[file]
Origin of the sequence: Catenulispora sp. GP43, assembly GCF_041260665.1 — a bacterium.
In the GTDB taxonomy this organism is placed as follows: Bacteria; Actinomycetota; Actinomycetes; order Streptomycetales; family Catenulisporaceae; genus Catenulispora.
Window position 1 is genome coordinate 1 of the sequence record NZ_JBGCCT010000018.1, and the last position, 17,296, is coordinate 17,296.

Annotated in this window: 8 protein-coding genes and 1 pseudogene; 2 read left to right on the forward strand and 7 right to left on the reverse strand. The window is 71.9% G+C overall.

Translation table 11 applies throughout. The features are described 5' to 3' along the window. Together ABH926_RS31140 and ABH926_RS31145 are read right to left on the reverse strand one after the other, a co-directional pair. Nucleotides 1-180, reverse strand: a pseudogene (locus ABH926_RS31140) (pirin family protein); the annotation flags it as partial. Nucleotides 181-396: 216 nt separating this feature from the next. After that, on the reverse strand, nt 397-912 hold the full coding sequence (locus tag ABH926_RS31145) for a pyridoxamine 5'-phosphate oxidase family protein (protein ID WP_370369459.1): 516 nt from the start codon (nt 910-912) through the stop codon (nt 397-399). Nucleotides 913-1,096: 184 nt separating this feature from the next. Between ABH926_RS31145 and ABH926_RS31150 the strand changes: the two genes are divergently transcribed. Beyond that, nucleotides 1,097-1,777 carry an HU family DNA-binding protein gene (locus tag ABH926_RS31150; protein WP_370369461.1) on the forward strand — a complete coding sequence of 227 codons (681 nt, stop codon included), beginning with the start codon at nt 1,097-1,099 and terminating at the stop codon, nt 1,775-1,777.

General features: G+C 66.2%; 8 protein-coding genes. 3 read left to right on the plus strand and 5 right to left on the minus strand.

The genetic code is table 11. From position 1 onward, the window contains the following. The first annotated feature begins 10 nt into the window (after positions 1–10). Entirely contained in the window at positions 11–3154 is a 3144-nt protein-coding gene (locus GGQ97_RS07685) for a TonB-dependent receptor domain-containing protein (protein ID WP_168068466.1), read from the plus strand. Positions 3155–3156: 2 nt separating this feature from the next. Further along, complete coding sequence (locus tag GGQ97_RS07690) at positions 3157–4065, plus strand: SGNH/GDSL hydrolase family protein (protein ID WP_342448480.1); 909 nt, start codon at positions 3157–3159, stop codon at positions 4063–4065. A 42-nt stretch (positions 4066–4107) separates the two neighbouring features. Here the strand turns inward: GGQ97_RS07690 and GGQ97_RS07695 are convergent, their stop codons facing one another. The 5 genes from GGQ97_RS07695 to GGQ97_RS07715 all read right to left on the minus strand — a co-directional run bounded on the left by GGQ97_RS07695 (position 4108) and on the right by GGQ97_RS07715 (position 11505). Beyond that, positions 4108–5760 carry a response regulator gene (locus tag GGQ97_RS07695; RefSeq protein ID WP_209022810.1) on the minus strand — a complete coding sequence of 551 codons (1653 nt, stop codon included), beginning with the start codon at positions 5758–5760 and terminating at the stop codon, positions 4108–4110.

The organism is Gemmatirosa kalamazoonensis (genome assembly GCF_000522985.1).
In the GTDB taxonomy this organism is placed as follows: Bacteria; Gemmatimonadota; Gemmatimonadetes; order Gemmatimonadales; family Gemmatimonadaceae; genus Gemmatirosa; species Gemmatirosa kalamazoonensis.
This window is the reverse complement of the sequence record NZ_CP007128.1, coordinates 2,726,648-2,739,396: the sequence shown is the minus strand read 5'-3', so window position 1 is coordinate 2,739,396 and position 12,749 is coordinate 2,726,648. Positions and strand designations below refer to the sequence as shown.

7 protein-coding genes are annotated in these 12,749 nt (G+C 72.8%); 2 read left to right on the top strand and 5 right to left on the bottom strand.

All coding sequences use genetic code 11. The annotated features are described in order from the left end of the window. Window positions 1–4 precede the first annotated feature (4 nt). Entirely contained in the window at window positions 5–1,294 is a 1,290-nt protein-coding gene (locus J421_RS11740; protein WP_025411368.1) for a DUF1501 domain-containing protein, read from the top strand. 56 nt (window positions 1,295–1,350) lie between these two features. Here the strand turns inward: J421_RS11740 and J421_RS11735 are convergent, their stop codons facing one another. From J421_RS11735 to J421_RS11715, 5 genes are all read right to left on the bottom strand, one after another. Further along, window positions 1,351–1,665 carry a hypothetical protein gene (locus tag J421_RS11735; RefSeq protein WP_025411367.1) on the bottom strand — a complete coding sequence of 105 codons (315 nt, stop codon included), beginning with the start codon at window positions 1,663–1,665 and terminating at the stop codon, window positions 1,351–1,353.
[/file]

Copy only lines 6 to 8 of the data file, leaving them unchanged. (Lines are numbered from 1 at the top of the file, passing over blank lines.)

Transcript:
General features: G+C 66.2%; 8 protein-coding genes. 3 read left to right on the plus strand and 5 right to left on the minus strand.

The genetic code is table 11. From position 1 onward, the window contains the following. The first annotated feature begins 10 nt into the window (after positions 1–10). Entirely contained in the window at positions 11–3154 is a 3144-nt protein-coding gene (locus GGQ97_RS07685) for a TonB-dependent receptor domain-containing protein (protein ID WP_168068466.1), read from the plus strand. Positions 3155–3156: 2 nt separating this feature from the next. Further along, complete coding sequence (locus tag GGQ97_RS07690) at positions 3157–4065, plus strand: SGNH/GDSL hydrolase family protein (protein ID WP_342448480.1); 909 nt, start codon at positions 3157–3159, stop codon at positions 4063–4065. A 42-nt stretch (positions 4066–4107) separates the two neighbouring features. Here the strand turns inward: GGQ97_RS07690 and GGQ97_RS07695 are convergent, their stop codons facing one another. The 5 genes from GGQ97_RS07695 to GGQ97_RS07715 all read right to left on the minus strand — a co-directional run bounded on the left by GGQ97_RS07695 (position 4108) and on the right by GGQ97_RS07715 (position 11505). Beyond that, positions 4108–5760 carry a response regulator gene (locus tag GGQ97_RS07695; RefSeq protein ID WP_209022810.1) on the minus strand — a complete coding sequence of 551 codons (1653 nt, stop codon included), beginning with the start codon at positions 5758–5760 and terminating at the stop codon, positions 4108–4110.

The organism is Gemmatirosa kalamazoonensis (genome assembly GCF_000522985.1).